Kelley D. Evans
Specializing in healthcare and sports, Kelley has reported on a wide range of subjects for more than 13 years. She is a sports reporter/beat writer at the historical Memphis Tri-State Defender. As a member of the Tri-State team Kell...
Santa Claus or Sinterklaas had an assistant, servant, sidekick or all of the such â€” â€œBlack Pete.â€? Known to the Dutch as Zwarte Piet, the character and its origin have surfaced more and more in news segments around the world within the past decade, with claims of racism and insensitivity. It was 1850 when the character first appeared in a book by Amsterdam schoolteacher Jan Schenkman. The problem with Black Pete, and the reason for the claims of racism, is that he is portrayed in blackface.
The first day of school took on new meaning at one Atlanta school, thanks to the 100 Black Men of Atlanta, Emerging 100 of Atlanta, The Collegiate 100 and leadership from 100 Black Men of America. Members from across the organizations surprised students of the B.E.S.T. (Business, Engineering, Science and Technology) Academy by showing up on the schoolâ€™s campus and dishing out handshakes, high-fives and encouraging words as the students entered their new facility.
Derrick Rose when he was with the Chicago Bulls watched his teammates from the bench during a game against the Oklahoma City Thunder at the United Center on March 17, 2014 in Chicago, Illinois. Chicago native Derrick Rose, who recently signed with the Cleveland Cavaliers, stepped up when he heard that Chicago resident Demetrius “DNash” Nash had set out Aug. 4 to walk from Chicago to Washington, D.C., to raise awareness about the epidemic of gun violence in his city.
Muck Rack makes it simple to find people, tweets, or articles that mention any name, keyword, company, hashtag etc. We've compiled this guide to help you make the most of your search.
Selecting a term
Start searching tweets, articles from media outlets, articles mentioned in tweets, journalists'
names, titles and bios with some suggested searches:
Companies or Topics (e.g. iPhone, Microsoft)
Phrases (e.g. "cloud computing") — use quotes to keep the terms together
Twitter handles (e.g. @username) — returns those who have mentioned or replied to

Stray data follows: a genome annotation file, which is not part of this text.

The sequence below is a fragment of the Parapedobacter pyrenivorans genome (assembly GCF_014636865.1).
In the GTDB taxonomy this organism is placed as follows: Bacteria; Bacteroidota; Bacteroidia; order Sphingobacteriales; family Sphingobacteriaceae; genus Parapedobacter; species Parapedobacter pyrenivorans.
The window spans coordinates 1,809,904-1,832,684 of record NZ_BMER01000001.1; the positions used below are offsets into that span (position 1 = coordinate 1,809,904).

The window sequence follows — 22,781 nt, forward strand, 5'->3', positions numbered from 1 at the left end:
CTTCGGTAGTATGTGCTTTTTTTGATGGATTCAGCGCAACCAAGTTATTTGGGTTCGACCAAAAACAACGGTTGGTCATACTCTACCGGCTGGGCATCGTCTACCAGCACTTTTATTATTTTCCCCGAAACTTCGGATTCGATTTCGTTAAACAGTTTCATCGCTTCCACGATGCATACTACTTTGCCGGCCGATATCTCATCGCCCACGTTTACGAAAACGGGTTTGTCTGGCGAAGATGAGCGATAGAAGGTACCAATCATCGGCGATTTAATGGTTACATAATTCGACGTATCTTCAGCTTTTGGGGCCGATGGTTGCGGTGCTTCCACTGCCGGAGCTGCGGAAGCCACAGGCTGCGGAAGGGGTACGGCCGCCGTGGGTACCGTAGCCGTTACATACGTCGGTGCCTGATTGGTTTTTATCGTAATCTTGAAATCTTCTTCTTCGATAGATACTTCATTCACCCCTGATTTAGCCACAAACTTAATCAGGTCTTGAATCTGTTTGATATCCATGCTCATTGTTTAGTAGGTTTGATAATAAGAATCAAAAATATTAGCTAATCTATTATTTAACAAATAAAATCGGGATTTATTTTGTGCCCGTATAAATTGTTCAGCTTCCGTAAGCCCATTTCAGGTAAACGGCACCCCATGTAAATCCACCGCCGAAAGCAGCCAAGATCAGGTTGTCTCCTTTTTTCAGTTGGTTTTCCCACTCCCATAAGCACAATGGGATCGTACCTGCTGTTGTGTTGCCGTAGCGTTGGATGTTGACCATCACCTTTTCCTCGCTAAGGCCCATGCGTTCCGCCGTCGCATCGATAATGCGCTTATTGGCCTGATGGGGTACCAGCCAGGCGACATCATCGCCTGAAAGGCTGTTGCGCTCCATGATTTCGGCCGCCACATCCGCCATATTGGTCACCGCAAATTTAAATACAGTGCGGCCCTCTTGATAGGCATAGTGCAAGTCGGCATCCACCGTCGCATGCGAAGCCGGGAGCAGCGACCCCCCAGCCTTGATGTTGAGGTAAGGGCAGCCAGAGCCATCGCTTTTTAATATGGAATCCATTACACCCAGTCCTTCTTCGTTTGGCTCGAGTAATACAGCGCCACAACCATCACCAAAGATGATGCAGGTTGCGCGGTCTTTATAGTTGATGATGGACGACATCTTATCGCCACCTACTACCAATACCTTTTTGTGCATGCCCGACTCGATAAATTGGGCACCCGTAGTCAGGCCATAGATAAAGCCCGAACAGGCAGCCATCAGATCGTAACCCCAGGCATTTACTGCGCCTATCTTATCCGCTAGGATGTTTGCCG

Names (e.g. "David Pogue")
Hashtags (e.g. #sxsw, #london2012)
Bio details (e.g. vegan, Olympics, father)
Muck Rack's Advanced Search allows for many boolean operators.
Find results that mention multiple specified terms, use AND or
+. For example, ensure each result contains both Elon Musk and Mark Zuckerberg by
searching Obama AND Romney or Obama + Romney.
Use the operators OR or , to broaden your search when you'd like either of
multiple terms to appear in results. (This is the default behavior of our search when no operators
are used.) For example, search for democrat OR republican to find results that refer to
Democrats and/or Republicans.
Use NOT or - to subtract results from your search. For
example, searching Disney will yield results about the Walt Disney Company as well as Walt Disney
World Resort. To exclude mentions of Disney World, search for Disney -World or Disney
When using one of these operators with a phrase, enclose it in quotation marks. For example, you can
find results about smartphones excluding Apple's iPhone 4S by searching smartphone -"iPhone
Exact case matching or punctuation
If you're searching for a brand name or keyword that relies on specific punctuation marks or capitalization, you can
find results that match your exact query by adding matchcase: before the keyword you're searching for, like matchcase:E*TRADE .
Use parentheses to separate multiple
boolean phrases. For example, to find journalists talking about having fun in Disney World or
Disneyland, search for ("disney world" OR disneyland) AND fun.
An asterisk can be used to search for any variation of a root word truncated by the asterisk. For example, searching for admin* will return results for administrator, administration, administer, administered, etc.
A near operator is an AND operator where you can control the distance between the words. You can vary the distance the near operation uses by adding a forward slash and number (between 0-99) such as strawberries NEAR/10 "whipped cream", which means the strawberries must exist within 10 words of "whipped cream".